Guest Article by Charles G. Brown, National Counsel
Consumers for Dental Choice
Tuesday, April 5th, 2011
In an extraordinary development that will change the global debate about amalgam, the United States government has announced that it supports a “phase down, with the goal of eventual phase out by all Parties, of mercury amalgam.” This statement – a radical reversal of its former position that “any change toward the use of dental amalgam is likely to result in positive public health outcomes” – is part of the U.S. government’s submission for the upcoming third round of negotiations for the world mercury treaty.*
While couched in diplomatic hedging – remember it is still early in the negotiations – this new U.S. position makes three significant breakthroughs for the mercury-free dentistry movement:
- The U.S. calls for the phase-out of amalgam ultimately and recommends actions to “phase down” its use immediately. Incredibly, the government adopted three actions that the World Alliance for Mercury-Free Dentistry and Consumers for Dental Choice proposed at the negotiating session in Chiba, Japan. Our key ally, The Mercury Policy Project, laid the groundwork for this success at a World Health Organization meeting in 2009!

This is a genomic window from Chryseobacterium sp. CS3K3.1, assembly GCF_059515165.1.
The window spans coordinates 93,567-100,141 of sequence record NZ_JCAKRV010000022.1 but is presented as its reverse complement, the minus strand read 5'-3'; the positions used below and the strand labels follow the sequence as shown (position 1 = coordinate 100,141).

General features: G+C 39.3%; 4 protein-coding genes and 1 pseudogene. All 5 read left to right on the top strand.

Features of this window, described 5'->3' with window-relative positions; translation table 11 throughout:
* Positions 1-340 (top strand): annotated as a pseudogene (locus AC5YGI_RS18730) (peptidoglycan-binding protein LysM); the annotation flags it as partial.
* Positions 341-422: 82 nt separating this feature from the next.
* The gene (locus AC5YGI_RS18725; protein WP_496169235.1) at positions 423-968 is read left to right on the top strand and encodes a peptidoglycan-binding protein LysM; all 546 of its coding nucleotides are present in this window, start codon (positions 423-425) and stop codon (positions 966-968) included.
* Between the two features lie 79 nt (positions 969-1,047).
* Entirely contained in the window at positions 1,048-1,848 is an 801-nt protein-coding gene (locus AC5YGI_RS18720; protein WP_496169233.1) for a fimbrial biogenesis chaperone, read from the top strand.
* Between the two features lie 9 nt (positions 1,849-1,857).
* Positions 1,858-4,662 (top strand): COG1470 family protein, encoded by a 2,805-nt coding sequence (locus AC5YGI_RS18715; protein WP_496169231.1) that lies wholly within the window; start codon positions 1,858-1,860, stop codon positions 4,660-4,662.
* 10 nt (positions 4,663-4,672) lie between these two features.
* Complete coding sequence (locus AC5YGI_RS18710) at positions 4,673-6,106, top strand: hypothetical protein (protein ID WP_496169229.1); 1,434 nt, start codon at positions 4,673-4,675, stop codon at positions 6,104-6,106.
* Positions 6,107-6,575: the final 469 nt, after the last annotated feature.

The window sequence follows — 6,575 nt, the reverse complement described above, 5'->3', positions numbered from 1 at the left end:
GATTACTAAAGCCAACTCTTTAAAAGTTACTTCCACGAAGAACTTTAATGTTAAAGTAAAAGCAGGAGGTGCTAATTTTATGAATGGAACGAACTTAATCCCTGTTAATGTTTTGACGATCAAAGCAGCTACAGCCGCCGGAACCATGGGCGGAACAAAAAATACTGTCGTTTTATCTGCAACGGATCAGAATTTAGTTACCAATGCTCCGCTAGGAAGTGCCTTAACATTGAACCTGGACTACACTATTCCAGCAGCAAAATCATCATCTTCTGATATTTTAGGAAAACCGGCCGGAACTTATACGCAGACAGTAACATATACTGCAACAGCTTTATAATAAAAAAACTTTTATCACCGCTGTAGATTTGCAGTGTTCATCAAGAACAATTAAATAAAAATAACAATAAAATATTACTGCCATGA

- The U.S. speaks up for protecting children andthe unbornfrom amalgam, recommending that the nations “educat[e] patients and parents in order to protect children and fetuses.”
- The U.S. stands up for the human right of every patient and parent to make educated decisions about amalgam.
What does this mean? Our position – advocating the phase-out of amalgam – is now the mainstream because the U.S. government supports it. Who is the outlier now? It’s the pro-mercury faction, represented by the World Dental Federation and the American Dental Association. With the U.S. continuing its leadership role in this treaty, we will broadcast the U.S. position to other governments around the world, encouraging them to support amalgam “phase downs” leading to phase-outs not only globally, but within each of their countries.
We applaud the U.S. government. But tough work lies ahead. For example, we must demonstrate to the world that the available alternatives – such as composites and the adhesive materials used in atraumatic restorative treatment (“ART”) – can cost less than amalgam and will increase access to dental care particularly in developing countries.
For now though, let’s mark this watershed in the mercury-free dentistry movement: the debate has shifted from “whether to end amalgam” to “how to end amalgam.”
Charles G. Brown
National Counsel, Consumers for Dental Choice
President, World Alliance for Mercury-Free Dentistry